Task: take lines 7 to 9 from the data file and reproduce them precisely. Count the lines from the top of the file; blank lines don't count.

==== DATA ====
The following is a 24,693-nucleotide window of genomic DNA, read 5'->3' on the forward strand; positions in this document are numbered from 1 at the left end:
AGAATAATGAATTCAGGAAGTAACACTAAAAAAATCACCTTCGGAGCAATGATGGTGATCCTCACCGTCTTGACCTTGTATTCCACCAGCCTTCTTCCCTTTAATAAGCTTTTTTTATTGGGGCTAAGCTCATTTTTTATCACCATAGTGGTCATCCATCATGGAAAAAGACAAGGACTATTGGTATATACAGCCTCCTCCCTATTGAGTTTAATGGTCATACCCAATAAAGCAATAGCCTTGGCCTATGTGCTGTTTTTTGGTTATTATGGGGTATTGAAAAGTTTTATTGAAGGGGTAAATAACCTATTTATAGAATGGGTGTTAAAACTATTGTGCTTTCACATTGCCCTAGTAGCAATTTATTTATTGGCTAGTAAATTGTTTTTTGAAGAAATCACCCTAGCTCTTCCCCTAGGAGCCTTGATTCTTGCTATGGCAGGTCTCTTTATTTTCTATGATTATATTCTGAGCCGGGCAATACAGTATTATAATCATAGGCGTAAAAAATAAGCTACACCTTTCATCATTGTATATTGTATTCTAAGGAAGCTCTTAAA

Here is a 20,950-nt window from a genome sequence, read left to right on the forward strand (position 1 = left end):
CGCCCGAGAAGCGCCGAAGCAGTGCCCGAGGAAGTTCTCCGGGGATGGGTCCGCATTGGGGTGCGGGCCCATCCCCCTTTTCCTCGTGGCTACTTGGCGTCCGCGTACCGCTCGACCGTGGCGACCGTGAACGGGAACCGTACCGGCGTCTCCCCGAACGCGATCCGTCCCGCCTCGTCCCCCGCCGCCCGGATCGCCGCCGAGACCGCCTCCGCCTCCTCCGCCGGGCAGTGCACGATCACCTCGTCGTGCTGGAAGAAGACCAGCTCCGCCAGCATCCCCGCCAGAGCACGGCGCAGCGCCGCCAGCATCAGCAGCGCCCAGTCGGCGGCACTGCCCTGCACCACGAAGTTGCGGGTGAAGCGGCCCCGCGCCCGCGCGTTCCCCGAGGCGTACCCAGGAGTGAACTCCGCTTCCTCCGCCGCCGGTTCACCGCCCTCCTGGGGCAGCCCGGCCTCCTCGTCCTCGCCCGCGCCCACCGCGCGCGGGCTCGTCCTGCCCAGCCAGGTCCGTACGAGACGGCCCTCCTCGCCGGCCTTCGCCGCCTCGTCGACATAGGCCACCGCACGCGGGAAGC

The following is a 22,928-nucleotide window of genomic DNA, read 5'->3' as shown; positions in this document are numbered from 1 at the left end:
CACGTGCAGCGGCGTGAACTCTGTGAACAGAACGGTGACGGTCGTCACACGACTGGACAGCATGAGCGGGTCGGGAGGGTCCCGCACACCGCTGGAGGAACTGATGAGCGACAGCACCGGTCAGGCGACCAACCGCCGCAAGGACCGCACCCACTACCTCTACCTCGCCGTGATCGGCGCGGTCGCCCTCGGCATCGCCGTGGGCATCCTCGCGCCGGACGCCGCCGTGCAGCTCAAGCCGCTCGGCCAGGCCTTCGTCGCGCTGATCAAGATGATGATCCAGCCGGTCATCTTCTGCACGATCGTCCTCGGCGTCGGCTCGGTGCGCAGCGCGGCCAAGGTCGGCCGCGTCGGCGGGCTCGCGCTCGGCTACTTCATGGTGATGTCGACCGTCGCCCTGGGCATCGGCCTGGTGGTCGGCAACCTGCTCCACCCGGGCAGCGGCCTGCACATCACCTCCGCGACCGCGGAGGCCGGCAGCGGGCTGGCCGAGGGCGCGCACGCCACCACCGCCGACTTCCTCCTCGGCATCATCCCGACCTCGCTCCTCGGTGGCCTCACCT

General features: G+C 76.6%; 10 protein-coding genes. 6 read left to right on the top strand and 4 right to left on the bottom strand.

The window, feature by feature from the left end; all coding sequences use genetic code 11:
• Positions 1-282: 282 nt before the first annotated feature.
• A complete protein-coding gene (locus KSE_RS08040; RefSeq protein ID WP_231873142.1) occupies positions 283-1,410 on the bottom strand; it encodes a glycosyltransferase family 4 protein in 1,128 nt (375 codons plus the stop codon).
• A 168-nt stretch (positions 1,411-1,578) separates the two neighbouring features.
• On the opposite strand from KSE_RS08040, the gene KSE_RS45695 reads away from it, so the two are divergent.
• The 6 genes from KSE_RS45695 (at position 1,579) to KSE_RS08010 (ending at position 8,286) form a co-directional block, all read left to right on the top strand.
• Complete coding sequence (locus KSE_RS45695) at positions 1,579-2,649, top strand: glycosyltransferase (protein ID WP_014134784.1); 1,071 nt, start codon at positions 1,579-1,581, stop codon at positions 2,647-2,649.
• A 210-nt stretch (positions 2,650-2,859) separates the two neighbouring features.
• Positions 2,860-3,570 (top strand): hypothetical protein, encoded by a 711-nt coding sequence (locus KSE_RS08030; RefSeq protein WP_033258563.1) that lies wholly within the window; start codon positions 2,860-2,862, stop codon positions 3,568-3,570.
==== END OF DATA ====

General features: G+C 76.6%; 10 protein-coding genes. 6 read left to right on the top strand and 4 right to left on the bottom strand.

The window, feature by feature from the left end; all coding sequences use genetic code 11:
• Positions 1-282: 282 nt before the first annotated feature.